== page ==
To highlight how much fuel-economy improvements automotive design engineers are still wringing out of internal combustion engines, just spend some time in the Eco version of Chevy's Cruze compact car.
I had a week with the car, equipped with a 6-speed automatic transmission with overdrive, and in nearly 500 miles of Interstate and mountain driving I logged 37 mpg on the car's trip computer—right on the EPA highway mileage number (26 mpg, city). The 6-speed manual transmission version is listed as 28 mpg (city) and 42 mpg (hwy). The engine in both versions is a 1.4-L (138 hp, 148 ft-lb torque) four cylinder.
But you don't have to take my word for it. Automotive Traveler magazine's Richard Truesdell drove the manual version (I assume) from California to New Jersey and achieved 40 mpg for the trip.
Base price for the Eco on the sticker I have is $18,175. Add a $525 connectivity package (cruise control, USB interface, Bluetooth, leather steering wheel and shifter, etc.), automatic transmission ($925), compact spare tire ($100), and destination charge ($720) and the total is $20,445.
Previously, I had driven the luxury LTZ model (nice stitched leather, sport suspension) of the Cruze with the automatic and pulled 30 mpg in limited suburban driving. I was impressed with the handling and pickup for a compact car, with similar performance in the Eco.
As an ex-aero engineer, I was impressed with the aerodynamic and other features the GM engineers have designed into the Eco to improve mileage from the standard Cruze. These include:
Lower front grille air shutters to regulate engine airflow to cut cooling drag
Front fascia air dam
Mid-body aero panels
Low rolling resistance tires, also used on the Chevy Volt range-enhanced electric vehicle
Engine-wise, there is variable valve timing (four valves/cylinder) and the air conditioner is decoupled from the engine for less load when not in use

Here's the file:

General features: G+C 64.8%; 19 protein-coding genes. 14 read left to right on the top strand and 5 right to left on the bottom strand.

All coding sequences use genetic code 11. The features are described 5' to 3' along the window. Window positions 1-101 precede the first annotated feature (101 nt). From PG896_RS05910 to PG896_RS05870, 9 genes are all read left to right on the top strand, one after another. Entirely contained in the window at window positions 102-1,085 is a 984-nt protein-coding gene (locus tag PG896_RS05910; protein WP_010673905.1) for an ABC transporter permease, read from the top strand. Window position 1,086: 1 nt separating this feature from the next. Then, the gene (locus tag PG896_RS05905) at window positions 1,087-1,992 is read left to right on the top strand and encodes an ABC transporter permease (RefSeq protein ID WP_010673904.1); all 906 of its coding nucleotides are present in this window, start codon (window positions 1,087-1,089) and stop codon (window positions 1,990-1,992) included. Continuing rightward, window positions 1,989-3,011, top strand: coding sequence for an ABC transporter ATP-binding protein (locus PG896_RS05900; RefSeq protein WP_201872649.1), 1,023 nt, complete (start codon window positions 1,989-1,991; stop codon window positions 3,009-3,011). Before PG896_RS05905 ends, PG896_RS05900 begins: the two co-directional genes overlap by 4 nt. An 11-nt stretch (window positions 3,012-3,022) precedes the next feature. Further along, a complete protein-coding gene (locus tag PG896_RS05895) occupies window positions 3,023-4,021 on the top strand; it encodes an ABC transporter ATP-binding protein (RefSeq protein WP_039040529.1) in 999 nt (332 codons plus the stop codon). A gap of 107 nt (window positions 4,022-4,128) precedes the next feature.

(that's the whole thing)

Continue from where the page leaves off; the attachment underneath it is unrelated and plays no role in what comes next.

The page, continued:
Here's a video of GM engineers explaining some of these features:
The Eco also had one of the best manually adjusting seats I've seen. It is movable eight ways, including front and rear tilt, and height adjustment. The car is fairly quiet and the body style allows a deep trunk. All in all, the Cruze is a fun, economical, and practical package.
(In case you're not familiar with the Cruze, it's the car that our favorite ex-Cylon, Grace Park'scharacter, Kono, in the new Hawaii Five-0 TV series drives with some aplomb.)
I bought a TOYOTA PRIUS 2004. After 6 years, I reach in a combined city - road drive 56mpg. Now, on summer, performance increase to 60mpg, 590 miles for 10 gallons!!! Really a very good vehicle, I haven't get any trouble on hybrid system.
Leaving aside possible matters of personal taste, and ostentatious demonstations of wretched excess, I'm with you 100 percent on your points.
It would be far preferable to let the price of the commodity reflect its true cost, and convince people that way to do what's right. Rather than having to cram CAFE or other mandates down their throats.
And certainly electric vehicles need not be pigs. I can't wait for truly useful electrics that do NOT have to rely on battery power, or piston engines, or H2 bottles, become available. This is doable. Think of how easy it would be to offer 4WD, for example, when you can dedicate an electric motor to each wheel. Think of the weight savings when you can do the job of a transmission, a transfer case, and two differentials, all electronically.
It's simply a different set of cultural values, and the fact that the *true* costs are hidden, as you point out. An electric vehicle need not be a pig. The Tesla has a very impressive 0-60 time. That's a lot more important than you might think, if you are passing in the mountains. Air breathing engines take a big hit at 10K feet, in ground vehicles.
We need to be careful in a free society about defining "waste". Do you really want govt or society dictating you to follow a certain lifestyle? Putting all the costs in place, absolutely. Dictating what we may have, no. The "reasonableness" doctrine promulgated by some courts is utter nonsense in a free society. I consider pro sports a complete waste of time and money - think about the water and land wasted on golf courses alone. Should my "reasonableness" be used? No.
A lot of these arguments are now falling in the realm of politics and ideology, best determined by one's placement on the Nolan Chart. http://www.nolanchart.com/ For those who are still here, and not screaming at us.
Have a great weekend.
Yes, I think Ralph has certainly hit on one of the important aspects of this. Hence the term, the ugly American. Almost sounds like defending rape, because you know, we enjoy it.
It shouldn't take federal mandates like CAFE to make people behave responsibly, but it does. Who needs a hybrid? The car companies do, if they are hoping to meet the upcoming CAFE requirements. In part, to make up for the low figures of the behemoths we lust after.